Adventures overseas, beyond just holidays to exotic destinations, started quite recently for me. My first was the Tour du Mont Blanc in 2012, a 170 km circuit of the Mont Blanc massif. Piece of cake, that’s only 106 miles or so! It was the first time I’d done a long distance walk which included massive cols to cross in searing hot sunshine, snow and driving rain. It was a fantastic experience to walk through 3 countries around an awe inspiring mountain – which has of course made it onto my bucket list!emily1my first night about 3000m on the acclimatisation trek up Mount Meru, with blood rushing in my head and surreal dreams was an experience I’ll never forget. To find that altitude didn’t affect me too badly, beyond nausea and mild headaches was a relief. If not for it being the first time I’d been at a high altitude, Kili would have been a tad disappointing – (sorry for anyone who’s got it on their bucket list). It’s featureless and desolate on the northern Rongai route and teeming with charity trekkers on the south marangu route. The day’s activities are short and filled more with sitting around eating than walking – it’s important that it is that way to ensure altitude doesn’t debilitate you, but it did leave me feeling that it hadn’t been hard enough. It didn’t challenge me mentally – and that’s the difference for me.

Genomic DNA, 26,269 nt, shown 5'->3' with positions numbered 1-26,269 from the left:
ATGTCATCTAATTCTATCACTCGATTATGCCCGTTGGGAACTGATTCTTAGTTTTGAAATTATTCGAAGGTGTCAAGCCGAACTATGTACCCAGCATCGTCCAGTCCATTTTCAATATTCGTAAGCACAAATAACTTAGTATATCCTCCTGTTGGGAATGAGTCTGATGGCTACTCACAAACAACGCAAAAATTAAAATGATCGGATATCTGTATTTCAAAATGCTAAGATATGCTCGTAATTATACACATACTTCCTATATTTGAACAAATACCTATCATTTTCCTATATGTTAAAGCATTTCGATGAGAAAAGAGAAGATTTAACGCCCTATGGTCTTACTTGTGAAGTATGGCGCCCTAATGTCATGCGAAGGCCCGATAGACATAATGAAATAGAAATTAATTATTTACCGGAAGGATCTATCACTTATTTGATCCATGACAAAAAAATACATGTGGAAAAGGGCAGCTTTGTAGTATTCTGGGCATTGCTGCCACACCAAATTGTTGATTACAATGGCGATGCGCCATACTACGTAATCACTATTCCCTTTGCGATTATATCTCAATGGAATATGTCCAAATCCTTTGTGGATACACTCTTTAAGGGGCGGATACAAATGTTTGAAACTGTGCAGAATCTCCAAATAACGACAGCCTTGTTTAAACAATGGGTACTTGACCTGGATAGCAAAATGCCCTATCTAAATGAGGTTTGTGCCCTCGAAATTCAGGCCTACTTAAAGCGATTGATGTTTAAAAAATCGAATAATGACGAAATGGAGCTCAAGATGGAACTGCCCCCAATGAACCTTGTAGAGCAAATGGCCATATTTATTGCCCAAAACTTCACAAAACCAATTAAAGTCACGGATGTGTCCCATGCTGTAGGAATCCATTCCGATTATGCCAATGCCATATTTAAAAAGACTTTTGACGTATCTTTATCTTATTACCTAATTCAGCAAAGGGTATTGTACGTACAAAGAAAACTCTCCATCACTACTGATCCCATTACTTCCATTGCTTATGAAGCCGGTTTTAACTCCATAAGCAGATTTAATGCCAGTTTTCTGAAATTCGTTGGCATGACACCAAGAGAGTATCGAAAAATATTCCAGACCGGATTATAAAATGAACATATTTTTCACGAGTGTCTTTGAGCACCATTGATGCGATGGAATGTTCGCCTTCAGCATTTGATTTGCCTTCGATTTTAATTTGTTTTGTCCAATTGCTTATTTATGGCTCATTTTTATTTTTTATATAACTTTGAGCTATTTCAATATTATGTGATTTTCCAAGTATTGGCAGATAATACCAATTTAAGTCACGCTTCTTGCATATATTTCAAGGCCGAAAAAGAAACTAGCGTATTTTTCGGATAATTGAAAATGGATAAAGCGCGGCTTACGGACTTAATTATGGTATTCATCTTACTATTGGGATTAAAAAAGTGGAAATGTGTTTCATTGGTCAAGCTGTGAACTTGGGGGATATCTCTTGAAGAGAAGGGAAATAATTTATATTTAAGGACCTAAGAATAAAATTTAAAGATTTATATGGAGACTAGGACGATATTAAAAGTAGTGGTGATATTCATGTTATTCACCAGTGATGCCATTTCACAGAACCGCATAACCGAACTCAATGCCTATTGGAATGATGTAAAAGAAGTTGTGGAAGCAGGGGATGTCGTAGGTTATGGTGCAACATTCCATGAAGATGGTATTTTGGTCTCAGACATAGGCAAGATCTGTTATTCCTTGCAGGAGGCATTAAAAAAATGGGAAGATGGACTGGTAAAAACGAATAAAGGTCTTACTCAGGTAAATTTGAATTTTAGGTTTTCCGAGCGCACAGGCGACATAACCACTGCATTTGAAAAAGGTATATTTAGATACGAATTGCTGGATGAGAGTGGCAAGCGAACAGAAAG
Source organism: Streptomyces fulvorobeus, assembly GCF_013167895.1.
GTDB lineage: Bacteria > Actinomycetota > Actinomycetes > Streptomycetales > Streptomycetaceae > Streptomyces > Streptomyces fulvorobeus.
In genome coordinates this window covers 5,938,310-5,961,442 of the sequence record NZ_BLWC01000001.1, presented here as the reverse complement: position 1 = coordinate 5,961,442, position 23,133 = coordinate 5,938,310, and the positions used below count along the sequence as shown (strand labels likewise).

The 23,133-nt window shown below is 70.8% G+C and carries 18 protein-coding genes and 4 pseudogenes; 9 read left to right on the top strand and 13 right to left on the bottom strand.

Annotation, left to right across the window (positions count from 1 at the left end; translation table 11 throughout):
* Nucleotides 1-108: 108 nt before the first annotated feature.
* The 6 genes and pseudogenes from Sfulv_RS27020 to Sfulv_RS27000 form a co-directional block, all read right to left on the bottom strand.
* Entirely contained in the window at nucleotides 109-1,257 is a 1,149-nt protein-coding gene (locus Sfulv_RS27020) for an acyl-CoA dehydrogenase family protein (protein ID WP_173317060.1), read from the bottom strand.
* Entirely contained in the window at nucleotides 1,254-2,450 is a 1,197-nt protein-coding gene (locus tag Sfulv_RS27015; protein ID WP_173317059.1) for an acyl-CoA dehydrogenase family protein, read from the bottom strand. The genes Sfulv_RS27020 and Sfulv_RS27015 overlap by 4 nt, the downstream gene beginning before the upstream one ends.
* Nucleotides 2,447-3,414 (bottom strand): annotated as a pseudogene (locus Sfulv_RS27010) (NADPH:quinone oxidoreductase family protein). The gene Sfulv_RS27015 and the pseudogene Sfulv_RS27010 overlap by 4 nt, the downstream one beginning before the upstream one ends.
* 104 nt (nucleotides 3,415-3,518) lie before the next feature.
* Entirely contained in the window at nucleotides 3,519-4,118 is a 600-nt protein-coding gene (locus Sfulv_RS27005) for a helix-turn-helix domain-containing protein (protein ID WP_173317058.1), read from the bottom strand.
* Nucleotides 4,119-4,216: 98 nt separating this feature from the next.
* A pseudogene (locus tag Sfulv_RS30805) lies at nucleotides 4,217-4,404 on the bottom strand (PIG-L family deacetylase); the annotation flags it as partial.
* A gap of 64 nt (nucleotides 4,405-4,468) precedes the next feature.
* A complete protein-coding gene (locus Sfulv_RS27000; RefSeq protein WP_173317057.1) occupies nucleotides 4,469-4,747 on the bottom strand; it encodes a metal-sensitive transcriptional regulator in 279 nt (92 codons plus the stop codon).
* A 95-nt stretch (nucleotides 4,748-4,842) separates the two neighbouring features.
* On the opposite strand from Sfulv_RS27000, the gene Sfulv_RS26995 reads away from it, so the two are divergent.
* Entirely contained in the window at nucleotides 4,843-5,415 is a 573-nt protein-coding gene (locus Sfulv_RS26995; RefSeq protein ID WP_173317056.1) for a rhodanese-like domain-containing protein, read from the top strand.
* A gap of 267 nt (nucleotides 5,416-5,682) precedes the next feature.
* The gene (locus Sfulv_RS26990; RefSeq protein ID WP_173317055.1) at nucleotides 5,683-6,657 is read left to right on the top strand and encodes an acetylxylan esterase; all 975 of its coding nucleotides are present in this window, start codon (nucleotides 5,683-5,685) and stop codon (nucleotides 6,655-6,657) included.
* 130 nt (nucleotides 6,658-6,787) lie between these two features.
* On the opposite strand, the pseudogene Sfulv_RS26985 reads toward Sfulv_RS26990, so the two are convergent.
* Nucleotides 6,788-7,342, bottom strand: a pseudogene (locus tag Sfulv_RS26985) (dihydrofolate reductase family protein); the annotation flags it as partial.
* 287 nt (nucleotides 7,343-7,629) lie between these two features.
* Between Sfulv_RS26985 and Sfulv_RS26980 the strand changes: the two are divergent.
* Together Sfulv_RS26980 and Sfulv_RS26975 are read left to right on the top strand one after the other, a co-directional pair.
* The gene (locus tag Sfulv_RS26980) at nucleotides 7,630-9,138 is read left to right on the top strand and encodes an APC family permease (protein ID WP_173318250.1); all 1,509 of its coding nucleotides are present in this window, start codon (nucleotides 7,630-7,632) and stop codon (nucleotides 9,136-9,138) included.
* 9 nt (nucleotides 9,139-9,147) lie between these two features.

Then a good friend suggested the GR20, the toughest trek in Europe and rated more difficult than Kili. At 180km long and following the ridge line of the island’s mountains, in 2014 I completed the long distance trek in Corsica – easily the hardest trek I’ve done to date with over 1000m ascent and descent every day over walks around 15 miles a day. My knees felt shattered by the end and in the Cirque de Solitude I was nervous as hell descending vertical rocks just holding a chain. If you’re extremely fit and confident I would highly recommend it as the landscape is truly amazing and it is a feat of body and mind.